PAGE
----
Saturday, April 24, 2010

Honoring Friends Who Care About the Earth on EarthDay

On this the fortieth anniversary of Earth Day I’d like to lift up some Quakers who have played a key role in raising consciousness about environmental concerns among Friends. I will also share a little about my own work editing a book called EarthLight: Spiritual Wisdom for an Ecological Age (

First, I’d like to commend Marshall Massey who gave a passionate and prophetic message about climate change and the environment at Pacific Yearly Meeting’s annual session at Laverne College in Laverne, CA in 1985. Marshall's presence and witness had a galvanizing effect on Friends, and many see this event as the beginning of the Quaker environmental movement in the United States.

Not all Friends were impressed with Marshall’s prophetic words, but many became convinced that environmental concerns should be taken as seriously as the abolition of slavery and nuclear weapons. Together Massey and another Friends Bulletin editor by the name of Bob Schutz helped to launch EarthLight magazine (about which I’ll say more later) as well as the Friends in Unity with Nature Committee, later renamed Quaker EarthCare Witness (QEW).

Pacific Yearly Meeting’s Unity with Nature Committee (UWN) has had its ups and downs over the years. The sizzling summer of 2006, when the reality of global warming finally penetrated the reality-averse American consciousness, was in many ways the Committee’s nadir. Many Friends came to PYM’s 2006 annual session deeply distressed by Al Gore’s documentary “Inconvenient Truth” and were eagerly looking forward to a plenary session focusing on the environmental crisis. Imagine our shock and dismay when the clerk of UWNC proposed that this committee be laid down because interest in the committee had waned and no one wanted to serve as clerk!

Fortunately, Joe Morris, a retired college professor from Santa Monica Meeting, stepped into breach and agreed to take the job that no one else wanted. Over the past year his good sense and tireless efforts have revitalized the Quaker environmental movement in California. He helped to craft a minute on global warming that has become the most widely discussed and seasoned minute that I have seen or heard of during my 20 years as a California Friend. Sixteen meetings have approved versions of this minute, and it was also approved by Pacific Yearly Meeting during a deeply spiritual session. More importantly, Friends are changing their behavior in significant ways. Here are some signs of change:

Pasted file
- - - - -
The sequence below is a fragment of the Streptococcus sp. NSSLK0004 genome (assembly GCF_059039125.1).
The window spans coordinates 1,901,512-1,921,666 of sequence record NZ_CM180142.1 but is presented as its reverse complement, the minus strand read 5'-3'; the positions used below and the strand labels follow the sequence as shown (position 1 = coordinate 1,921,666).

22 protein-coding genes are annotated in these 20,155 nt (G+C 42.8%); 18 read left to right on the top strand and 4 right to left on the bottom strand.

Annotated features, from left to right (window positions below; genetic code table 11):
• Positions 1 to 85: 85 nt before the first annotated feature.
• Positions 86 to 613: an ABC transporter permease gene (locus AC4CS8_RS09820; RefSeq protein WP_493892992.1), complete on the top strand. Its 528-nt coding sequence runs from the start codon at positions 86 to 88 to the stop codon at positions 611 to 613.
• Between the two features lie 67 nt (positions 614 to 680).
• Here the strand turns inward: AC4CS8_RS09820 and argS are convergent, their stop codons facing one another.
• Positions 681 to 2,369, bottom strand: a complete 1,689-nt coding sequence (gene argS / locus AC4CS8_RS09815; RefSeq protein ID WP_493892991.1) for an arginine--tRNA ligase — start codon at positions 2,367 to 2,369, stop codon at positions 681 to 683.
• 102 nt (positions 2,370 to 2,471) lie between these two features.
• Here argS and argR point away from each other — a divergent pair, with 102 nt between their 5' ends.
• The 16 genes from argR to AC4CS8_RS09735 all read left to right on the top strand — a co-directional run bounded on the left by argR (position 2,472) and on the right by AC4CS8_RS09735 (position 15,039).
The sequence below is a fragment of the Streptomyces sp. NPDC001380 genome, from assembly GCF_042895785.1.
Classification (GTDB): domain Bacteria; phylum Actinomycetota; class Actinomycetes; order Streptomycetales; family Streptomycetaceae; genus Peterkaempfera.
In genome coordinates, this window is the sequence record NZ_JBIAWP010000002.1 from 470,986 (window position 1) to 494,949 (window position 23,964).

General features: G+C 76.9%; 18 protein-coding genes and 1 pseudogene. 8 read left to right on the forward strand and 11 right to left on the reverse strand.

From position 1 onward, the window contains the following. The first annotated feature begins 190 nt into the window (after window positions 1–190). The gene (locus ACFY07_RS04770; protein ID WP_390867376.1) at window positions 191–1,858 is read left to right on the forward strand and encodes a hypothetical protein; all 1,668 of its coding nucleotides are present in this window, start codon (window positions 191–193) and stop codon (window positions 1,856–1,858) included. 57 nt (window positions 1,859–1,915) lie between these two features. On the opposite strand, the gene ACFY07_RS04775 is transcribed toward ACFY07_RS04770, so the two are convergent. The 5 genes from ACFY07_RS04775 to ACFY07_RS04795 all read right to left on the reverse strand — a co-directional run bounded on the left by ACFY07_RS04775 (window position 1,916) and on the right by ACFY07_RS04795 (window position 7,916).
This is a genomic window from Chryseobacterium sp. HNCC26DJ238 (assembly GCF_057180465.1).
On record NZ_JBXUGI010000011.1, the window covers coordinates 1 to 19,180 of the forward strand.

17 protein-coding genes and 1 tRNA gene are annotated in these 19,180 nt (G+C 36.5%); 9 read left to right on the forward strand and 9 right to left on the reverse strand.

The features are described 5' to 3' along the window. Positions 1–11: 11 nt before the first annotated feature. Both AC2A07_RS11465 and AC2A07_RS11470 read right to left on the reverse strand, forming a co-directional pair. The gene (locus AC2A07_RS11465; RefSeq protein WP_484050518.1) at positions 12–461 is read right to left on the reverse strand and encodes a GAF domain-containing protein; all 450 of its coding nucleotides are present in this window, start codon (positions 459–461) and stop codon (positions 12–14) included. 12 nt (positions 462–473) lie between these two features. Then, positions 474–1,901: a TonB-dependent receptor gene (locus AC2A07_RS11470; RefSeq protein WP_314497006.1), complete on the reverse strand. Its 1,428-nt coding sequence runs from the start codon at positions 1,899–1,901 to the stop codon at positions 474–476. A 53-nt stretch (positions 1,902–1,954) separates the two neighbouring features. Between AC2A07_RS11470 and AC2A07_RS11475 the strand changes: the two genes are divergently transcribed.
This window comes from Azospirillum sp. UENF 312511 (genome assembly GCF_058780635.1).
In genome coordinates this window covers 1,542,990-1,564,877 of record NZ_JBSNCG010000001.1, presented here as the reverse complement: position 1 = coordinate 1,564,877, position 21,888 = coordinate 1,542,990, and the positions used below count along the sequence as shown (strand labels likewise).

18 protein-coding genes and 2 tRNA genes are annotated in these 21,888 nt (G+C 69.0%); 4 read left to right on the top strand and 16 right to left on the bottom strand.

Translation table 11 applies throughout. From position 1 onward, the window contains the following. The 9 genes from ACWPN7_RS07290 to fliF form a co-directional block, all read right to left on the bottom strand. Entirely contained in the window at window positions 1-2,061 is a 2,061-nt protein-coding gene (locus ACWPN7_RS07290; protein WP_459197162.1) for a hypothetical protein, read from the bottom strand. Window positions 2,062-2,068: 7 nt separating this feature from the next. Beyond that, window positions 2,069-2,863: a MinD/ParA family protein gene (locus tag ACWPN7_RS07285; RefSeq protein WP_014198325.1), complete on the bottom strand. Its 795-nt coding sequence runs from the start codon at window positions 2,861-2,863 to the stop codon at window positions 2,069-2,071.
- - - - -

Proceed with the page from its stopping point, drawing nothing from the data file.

• The clerk of Friends Bulletin, Stephen Matchett (San Francisco, CA), refrains from traveling by car and plane; instead, he uses public transportation and a bicycle to make his rounds as an active public Friend.
  • At Ohio Valley Yearly Meeting in 2006, two Western Friends—Carl Magruder (Grass Valley, CA) and Doris Ferm (Bellingham, WA)—gave plenary talks about the environment from a Quaker spiritual perspective.
  • Karen Street (Berkley, CA) has been traveling among Friends, urging them to take seriously the need to curtail greenhouse gases, even if it means supporting the use of nuclear power (which many experts say is needed if we are to avert global scorching).
  • Some Northern California Friends observe a “car-free” First Day, using public transportation instead of driving to Meeting.
  • Strawberry Creek Meeting encourages its members to contribute a dime per mile into the “Dime-o-saur” for every gallon of gasoline they consume while driving or traveling.
    Some Meetings encourage members to use locally grown and organic produce at potlucks.
  • A group of Friends called the “Animal Kinship Committee” are promoting vegetarianism for environmental as well as humane reasons. During a panel discussion at Pacific Yearly Meeting’s annual session, Kate Carpenter (Orange Grove Meeting, Pasadena, CA) explained why meat production is a major source of greenhouse gas. After presenting compelling evidence, she quoted former-ranger-turned-vegetarian Howard Lyman who observed: “A vegan driving a hummer produces less greenhouse gases than an omnivore riding a bicycle.”[1]
  • In 2008 Rolene Walker (San Francisco, CA) did a 6,000-mile “Walk with the Earth” from San Francisco to Santiago, Chile. Environmental as well as other Quaker concerns were highlighted during her trek. For more information see
  • Sandy and Tom Farley (Palo Alto, CA) recently edited a revised edition of EarthCare for Children, a First Day School for Children (available through QEW).
  • The posthumous publication of The Sanctuary of All Life (also known as Cow-ballah) by Quaker environmental “prophet” Jim Corbett has led many Friends to ponder more deeply the religious implications of environmentalism. Corbett’s environmental legacy lives on not only in words but also in deeds, thanks to the Cascabel community. This group of Friends in Arizona was inspired by Corbett’s example and seeks to live in an environmentally and spiritually faithful relationship to the Sonoran desert.